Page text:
Travel between the United States and Cuba came to an abrupt stop last week when the Trump Administration imposed new travel-related restrictions.
Cruise ships en route to, in or planning to embark for Cuba were diverted or canceled in response to a statement from the U.S. State Department on June 4 that reversed an Obama-era travel license authorizing “group people-to-people educational” travel. The change effectively banned cruise travel to Cuba from the United States
What This Means for Cruise Lines
According to Cruise Lines International Association, the world’s largest cruise industry trade association, nearly 800,000 bookings have been affected by the ban. Cruise companies quickly made alternative itineraries for their guests and are offering compensation for the inconveniences, such as a 50 percent refund offered by Royal Caribbean International to passengers willing to continue sailing with a new itinerary.
Carnival Cruise Line has offered guests a full refund if they wish to cancel their upcoming trips and on-board credit for those willing to sail with alternative itineraries. Destination swaps are a well-rehearsed tactic for cruise companies due to the frequency with which they must accommodate for weather or social disruption in certain regions. Norwegian Cruise Line Holdings shares fell 3.5 percent while Carnival Cruise Line declined 2.7 percent and Royal Caribbean International dropped 3 percent, reflecting the economic damage caused by the restrictions.
Takeaways for Planners and Attendees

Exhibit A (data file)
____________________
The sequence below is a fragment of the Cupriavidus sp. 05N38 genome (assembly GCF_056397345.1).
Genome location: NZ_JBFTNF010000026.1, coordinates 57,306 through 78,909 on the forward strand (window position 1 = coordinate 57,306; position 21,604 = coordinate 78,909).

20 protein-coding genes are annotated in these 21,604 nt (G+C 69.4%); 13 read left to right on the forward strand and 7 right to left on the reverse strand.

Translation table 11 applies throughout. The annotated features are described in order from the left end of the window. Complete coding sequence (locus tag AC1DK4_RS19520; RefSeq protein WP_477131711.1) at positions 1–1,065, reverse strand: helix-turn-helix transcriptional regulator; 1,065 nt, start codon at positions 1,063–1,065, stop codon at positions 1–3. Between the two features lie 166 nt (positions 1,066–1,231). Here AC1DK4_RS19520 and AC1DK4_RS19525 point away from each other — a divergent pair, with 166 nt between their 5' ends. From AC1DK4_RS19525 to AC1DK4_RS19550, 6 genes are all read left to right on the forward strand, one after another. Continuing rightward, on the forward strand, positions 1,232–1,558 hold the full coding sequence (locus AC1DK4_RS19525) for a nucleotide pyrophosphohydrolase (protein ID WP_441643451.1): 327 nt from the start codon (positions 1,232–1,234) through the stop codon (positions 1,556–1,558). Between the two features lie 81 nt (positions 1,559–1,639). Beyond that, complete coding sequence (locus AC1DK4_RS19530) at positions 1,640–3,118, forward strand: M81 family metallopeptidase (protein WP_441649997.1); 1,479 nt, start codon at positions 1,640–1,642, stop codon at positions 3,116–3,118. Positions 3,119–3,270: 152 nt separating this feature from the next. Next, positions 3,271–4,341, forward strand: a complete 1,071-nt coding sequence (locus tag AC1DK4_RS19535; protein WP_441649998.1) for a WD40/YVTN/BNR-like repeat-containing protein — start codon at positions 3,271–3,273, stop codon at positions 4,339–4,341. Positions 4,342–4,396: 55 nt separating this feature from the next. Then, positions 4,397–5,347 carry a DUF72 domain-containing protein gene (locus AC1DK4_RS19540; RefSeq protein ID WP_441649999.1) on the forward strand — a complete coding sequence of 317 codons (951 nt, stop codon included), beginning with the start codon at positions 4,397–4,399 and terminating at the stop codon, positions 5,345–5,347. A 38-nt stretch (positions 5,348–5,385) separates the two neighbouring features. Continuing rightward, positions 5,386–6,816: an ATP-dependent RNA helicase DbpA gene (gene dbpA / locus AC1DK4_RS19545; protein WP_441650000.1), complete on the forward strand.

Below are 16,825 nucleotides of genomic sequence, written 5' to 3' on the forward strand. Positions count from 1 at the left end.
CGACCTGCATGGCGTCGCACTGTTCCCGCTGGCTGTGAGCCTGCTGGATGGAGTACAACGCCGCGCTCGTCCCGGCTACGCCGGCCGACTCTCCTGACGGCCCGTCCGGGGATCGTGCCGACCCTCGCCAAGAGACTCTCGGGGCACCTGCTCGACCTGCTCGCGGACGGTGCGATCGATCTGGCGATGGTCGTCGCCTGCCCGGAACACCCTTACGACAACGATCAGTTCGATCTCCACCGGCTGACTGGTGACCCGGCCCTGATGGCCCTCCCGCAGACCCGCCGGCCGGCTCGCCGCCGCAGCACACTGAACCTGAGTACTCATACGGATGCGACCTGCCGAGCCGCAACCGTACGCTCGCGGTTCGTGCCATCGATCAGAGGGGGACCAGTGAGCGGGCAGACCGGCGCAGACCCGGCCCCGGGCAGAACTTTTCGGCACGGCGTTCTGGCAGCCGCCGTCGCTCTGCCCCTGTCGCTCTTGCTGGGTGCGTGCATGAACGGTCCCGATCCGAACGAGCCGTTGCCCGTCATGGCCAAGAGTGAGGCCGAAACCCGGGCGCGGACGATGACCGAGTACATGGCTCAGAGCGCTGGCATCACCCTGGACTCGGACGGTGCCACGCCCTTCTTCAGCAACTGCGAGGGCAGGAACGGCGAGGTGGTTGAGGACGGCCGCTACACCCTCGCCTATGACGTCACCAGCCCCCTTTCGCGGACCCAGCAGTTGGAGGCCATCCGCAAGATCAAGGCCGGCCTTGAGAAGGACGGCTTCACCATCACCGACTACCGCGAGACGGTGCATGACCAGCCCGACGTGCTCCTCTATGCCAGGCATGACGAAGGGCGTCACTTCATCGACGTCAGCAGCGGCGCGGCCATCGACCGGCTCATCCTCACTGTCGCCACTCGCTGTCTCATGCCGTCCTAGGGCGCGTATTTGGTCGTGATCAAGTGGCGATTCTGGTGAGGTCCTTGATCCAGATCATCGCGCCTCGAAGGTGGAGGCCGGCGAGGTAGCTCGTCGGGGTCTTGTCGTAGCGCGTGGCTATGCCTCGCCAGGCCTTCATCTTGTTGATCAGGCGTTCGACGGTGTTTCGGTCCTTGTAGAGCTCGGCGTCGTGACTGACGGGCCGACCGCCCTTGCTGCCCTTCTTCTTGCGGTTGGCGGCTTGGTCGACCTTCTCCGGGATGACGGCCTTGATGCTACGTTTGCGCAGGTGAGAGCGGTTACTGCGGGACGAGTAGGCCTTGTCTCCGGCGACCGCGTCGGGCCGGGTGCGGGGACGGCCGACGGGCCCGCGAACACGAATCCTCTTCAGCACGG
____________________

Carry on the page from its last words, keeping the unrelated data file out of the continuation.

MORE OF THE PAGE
The logistical nightmare that this ban represented for cruise line companies may also be felt by planners, as the restriction will impact meetings not only in Cuba, but also meeting spaces and hotel availability in countries and cities that will absorb the drifting tourists.
While this ban spells bad news for cruise lines, it does not apply to everyone. Lauren Precker, senior manager of public relations and social media at The Center for Association Leadership (ASAE), noted that “’professional research and professional meetings’ is still one of the 12 approved categories of authorized travel to Cuba.” Despite this approval, Precker said “it’s possible there will be some impact on attendance at international conferences that have been booked in Havana.”
Although increased political tension between the United States and Cuba could dissuade business relations, Andy Ortiz, president of Global Incentive Management DMC, claims there will be “business as usual for MICE businesses, as long as they follow the rules.”
Ortiz is confident in the future of business in Cuba and stresses that if attendees and planners follow the proper rules and regulations for their approved category of travel, their plans should continue uninterrupted. Ortiz mentioned the need of a visa (which can be obtained through an airline), an affidavit and an agenda for planners and individuals attending meetings or conducting business in Cuba.